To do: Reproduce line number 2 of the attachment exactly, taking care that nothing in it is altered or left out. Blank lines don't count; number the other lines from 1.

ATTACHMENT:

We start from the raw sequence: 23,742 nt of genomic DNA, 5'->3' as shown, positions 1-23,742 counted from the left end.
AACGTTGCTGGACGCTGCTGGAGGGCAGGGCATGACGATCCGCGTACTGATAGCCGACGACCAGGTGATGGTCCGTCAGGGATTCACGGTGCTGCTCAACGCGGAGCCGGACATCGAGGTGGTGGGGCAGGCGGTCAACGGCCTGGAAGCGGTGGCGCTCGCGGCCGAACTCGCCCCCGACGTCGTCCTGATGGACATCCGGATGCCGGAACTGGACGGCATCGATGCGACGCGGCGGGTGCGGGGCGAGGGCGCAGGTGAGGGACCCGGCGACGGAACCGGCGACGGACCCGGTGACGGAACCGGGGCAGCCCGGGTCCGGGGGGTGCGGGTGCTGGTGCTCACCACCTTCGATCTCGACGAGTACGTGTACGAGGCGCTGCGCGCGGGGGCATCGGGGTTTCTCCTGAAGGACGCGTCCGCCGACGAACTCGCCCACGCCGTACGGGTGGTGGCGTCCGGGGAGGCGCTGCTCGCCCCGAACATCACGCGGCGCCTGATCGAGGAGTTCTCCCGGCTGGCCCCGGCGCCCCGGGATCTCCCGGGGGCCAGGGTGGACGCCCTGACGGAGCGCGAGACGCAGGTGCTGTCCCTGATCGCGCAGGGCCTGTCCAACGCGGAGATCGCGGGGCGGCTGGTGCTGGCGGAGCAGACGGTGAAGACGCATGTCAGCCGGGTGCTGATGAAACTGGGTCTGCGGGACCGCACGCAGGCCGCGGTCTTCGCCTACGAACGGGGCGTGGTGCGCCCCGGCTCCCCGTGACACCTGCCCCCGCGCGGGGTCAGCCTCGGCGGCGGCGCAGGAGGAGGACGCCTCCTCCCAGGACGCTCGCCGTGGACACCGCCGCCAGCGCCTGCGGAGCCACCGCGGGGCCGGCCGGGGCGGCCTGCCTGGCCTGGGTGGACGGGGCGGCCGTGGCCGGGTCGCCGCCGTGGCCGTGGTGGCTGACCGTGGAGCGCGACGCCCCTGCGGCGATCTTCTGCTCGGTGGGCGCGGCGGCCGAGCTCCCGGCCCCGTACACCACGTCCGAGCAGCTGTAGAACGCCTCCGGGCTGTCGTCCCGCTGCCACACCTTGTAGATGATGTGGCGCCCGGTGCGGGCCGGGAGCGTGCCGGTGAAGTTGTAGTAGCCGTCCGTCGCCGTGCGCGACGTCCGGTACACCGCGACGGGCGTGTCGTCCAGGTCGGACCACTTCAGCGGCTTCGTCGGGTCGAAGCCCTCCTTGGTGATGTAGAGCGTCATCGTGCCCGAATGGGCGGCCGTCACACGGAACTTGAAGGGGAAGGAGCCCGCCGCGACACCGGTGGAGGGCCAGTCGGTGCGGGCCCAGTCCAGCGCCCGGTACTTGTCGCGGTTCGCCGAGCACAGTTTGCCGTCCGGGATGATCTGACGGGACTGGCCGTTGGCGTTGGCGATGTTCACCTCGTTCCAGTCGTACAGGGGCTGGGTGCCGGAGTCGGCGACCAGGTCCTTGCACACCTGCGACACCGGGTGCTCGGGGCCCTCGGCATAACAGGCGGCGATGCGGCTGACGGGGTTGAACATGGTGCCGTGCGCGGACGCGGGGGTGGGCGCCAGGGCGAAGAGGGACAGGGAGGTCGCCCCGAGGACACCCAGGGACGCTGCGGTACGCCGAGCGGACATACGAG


AACGTTGCTGGACGCTGCTGGAGGGCAGGGCATGACGATCCGCGTACTGATAGCCGACGACCAGGTGATGGTCCGTCAGGGATTCACGGTGCTGCTCAACGCGGAGCCGGACATCGAGGTGGTGGGGCAGGCGGTCAACGGCCTGGAAGCGGTGGCGCTCGCGGCCGAACTCGCCCCCGACGTCGTCCTGATGGACATCCGGATGCCGGAACTGGACGGCATCGATGCGACGCGGCGGGTGCGGGGCGAGGGCGCAGGTGAGGGACCCGGCGACGGAACCGGCGACGGACCCGGTGACGGAACCGGGGCAGCCCGGGTCCGGGGGGTGCGGGTGCTGGTGCTCACCACCTTCGATCTCGACGAGTACGTGTACGAGGCGCTGCGCGCGGGGGCATCGGGGTTTCTCCTGAAGGACGCGTCCGCCGACGAACTCGCCCACGCCGTACGGGTGGTGGCGTCCGGGGAGGCGCTGCTCGCCCCGAACATCACGCGGCGCCTGATCGAGGAGTTCTCCCGGCTGGCCCCGGCGCCCCGGGATCTCCCGGGGGCCAGGGTGGACGCCCTGACGGAGCGCGAGACGCAGGTGCTGTCCCTGATCGCGCAGGGCCTGTCCAACGCGGAGATCGCGGGGCGGCTGGTGCTGGCGGAGCAGACGGTGAAGACGCATGTCAGCCGGGTGCTGATGAAACTGGGTCTGCGGGACCGCACGCAGGCCGCGGTCTTCGCCTACGAACGGGGCGTGGTGCGCCCCGGCTCCCCGTGACACCTGCCCCCGCGCGGGGTCAGCCTCGGCGGCGGCGCAGGAGGAGGACGCCTCCTCCCAGGACGCTCGCCGTGGACACCGCCGCCAGCGCCTGCGGAGCCACCGCGGGGCCGGCCGGGGCGGCCTGCCTGGCCTGGGTGGACGGGGCGGCCGTGGCCGGGTCGCCGCCGTGGCCGTGGTGGCTGACCGTGGAGCGCGACGCCCCTGCGGCGATCTTCTGCTCGGTGGGCGCGGCGGCCGAGCTCCCGGCCCCGTACACCACGTCCGAGCAGCTGTAGAACGCCTCCGGGCTGTCGTCCCGCTGCCACACCTTGTAGATGATGTGGCGCCCGGTGCGGGCCGGGAGCGTGCCGGTGAAGTTGTAGTAGCCGTCCGTCGCCGTGCGCGACGTCCGGTACACCGCGACGGGCGTGTCGTCCAGGTCGGACCACTTCAGCGGCTTCGTCGGGTCGAAGCCCTCCTTGGTGATGTAGAGCGTCATCGTGCCCGAATGGGCGGCCGTCACACGGAACTTGAAGGGGAAGGAGCCCGCCGCGACACCGGTGGAGGGCCAGTCGGTGCGGGCCCAGTCCAGCGCCCGGTACTTGTCGCGGTTCGCCGAGCACAGTTTGCCGTCCGGGATGATCTGACGGGACTGGCCGTTGGCGTTGGCGATGTTCACCTCGTTCCAGTCGTACAGGGGCTGGGTGCCGGAGTCGGCGACCAGGTCCTTGCACACCTGCGACACCGGGTGCTCGGGGCCCTCGGCATAACAGGCGGCGATGCGGCTGACGGGGTTGAACATGGTGCCGTGCGCGGACGCGGGGGTGGGCGCCAGGGCGAAGAGGGACAGGGAGGTCGCCCCGAGGACACCCAGGGACGCTGCGGTACGCCGAGCGGACATACGAG